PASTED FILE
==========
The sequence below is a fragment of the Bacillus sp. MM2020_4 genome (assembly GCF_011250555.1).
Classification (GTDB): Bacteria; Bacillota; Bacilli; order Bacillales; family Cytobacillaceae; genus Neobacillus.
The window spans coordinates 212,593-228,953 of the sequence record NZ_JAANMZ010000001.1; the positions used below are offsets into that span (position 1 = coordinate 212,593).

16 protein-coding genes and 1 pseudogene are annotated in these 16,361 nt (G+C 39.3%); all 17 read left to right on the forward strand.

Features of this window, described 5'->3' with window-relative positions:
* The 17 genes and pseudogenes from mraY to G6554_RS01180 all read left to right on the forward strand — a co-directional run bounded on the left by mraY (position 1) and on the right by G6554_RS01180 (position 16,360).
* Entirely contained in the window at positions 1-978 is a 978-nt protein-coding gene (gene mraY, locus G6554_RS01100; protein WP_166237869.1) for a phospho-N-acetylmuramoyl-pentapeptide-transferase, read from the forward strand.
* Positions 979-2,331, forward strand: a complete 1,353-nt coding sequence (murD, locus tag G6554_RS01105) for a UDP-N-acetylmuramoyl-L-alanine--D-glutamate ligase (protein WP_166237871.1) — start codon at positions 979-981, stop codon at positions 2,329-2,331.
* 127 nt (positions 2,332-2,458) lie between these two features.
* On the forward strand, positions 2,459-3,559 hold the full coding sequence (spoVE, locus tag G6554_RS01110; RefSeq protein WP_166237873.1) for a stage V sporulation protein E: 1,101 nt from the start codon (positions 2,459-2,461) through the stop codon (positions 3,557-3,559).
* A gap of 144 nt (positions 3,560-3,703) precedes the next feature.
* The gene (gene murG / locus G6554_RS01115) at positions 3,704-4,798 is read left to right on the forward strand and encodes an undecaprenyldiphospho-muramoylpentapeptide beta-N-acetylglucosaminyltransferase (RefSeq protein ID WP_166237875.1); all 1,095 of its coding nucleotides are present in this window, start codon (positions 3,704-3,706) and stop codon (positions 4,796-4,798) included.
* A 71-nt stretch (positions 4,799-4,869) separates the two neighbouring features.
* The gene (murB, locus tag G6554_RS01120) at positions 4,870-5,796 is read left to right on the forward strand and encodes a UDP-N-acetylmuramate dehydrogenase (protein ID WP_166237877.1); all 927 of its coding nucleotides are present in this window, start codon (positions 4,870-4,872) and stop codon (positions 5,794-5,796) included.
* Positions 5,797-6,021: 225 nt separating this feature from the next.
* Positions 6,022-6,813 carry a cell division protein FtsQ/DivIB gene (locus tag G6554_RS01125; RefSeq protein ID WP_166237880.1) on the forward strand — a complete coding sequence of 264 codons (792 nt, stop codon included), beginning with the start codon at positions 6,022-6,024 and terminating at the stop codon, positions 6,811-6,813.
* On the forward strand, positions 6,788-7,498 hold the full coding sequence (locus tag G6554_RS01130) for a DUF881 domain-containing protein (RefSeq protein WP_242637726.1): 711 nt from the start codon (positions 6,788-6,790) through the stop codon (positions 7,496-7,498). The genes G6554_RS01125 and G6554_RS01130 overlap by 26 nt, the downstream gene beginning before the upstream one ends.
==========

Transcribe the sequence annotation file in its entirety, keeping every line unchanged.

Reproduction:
The sequence below is a fragment of the Bacillus sp. MM2020_4 genome (assembly GCF_011250555.1).
Classification (GTDB): Bacteria; Bacillota; Bacilli; order Bacillales; family Cytobacillaceae; genus Neobacillus.
The window spans coordinates 212,593-228,953 of the sequence record NZ_JAANMZ010000001.1; the positions used below are offsets into that span (position 1 = coordinate 212,593).

16 protein-coding genes and 1 pseudogene are annotated in these 16,361 nt (G+C 39.3%); all 17 read left to right on the forward strand.

Features of this window, described 5'->3' with window-relative positions:
* The 17 genes and pseudogenes from mraY to G6554_RS01180 all read left to right on the forward strand — a co-directional run bounded on the left by mraY (position 1) and on the right by G6554_RS01180 (position 16,360).
* Entirely contained in the window at positions 1-978 is a 978-nt protein-coding gene (gene mraY, locus G6554_RS01100; protein WP_166237869.1) for a phospho-N-acetylmuramoyl-pentapeptide-transferase, read from the forward strand.
* Positions 979-2,331, forward strand: a complete 1,353-nt coding sequence (murD, locus tag G6554_RS01105) for a UDP-N-acetylmuramoyl-L-alanine--D-glutamate ligase (protein WP_166237871.1) — start codon at positions 979-981, stop codon at positions 2,329-2,331.
* 127 nt (positions 2,332-2,458) lie between these two features.
* On the forward strand, positions 2,459-3,559 hold the full coding sequence (spoVE, locus tag G6554_RS01110; RefSeq protein WP_166237873.1) for a stage V sporulation protein E: 1,101 nt from the start codon (positions 2,459-2,461) through the stop codon (positions 3,557-3,559).
* A gap of 144 nt (positions 3,560-3,703) precedes the next feature.
* The gene (gene murG / locus G6554_RS01115) at positions 3,704-4,798 is read left to right on the forward strand and encodes an undecaprenyldiphospho-muramoylpentapeptide beta-N-acetylglucosaminyltransferase (RefSeq protein ID WP_166237875.1); all 1,095 of its coding nucleotides are present in this window, start codon (positions 3,704-3,706) and stop codon (positions 4,796-4,798) included.
* A 71-nt stretch (positions 4,799-4,869) separates the two neighbouring features.
* The gene (murB, locus tag G6554_RS01120) at positions 4,870-5,796 is read left to right on the forward strand and encodes a UDP-N-acetylmuramate dehydrogenase (protein ID WP_166237877.1); all 927 of its coding nucleotides are present in this window, start codon (positions 4,870-4,872) and stop codon (positions 5,794-5,796) included.
* Positions 5,797-6,021: 225 nt separating this feature from the next.
* Positions 6,022-6,813 carry a cell division protein FtsQ/DivIB gene (locus tag G6554_RS01125; RefSeq protein ID WP_166237880.1) on the forward strand — a complete coding sequence of 264 codons (792 nt, stop codon included), beginning with the start codon at positions 6,022-6,024 and terminating at the stop codon, positions 6,811-6,813.
* On the forward strand, positions 6,788-7,498 hold the full coding sequence (locus tag G6554_RS01130) for a DUF881 domain-containing protein (RefSeq protein WP_242637726.1): 711 nt from the start codon (positions 6,788-6,790) through the stop codon (positions 7,496-7,498). The genes G6554_RS01125 and G6554_RS01130 overlap by 26 nt, the downstream gene beginning before the upstream one ends.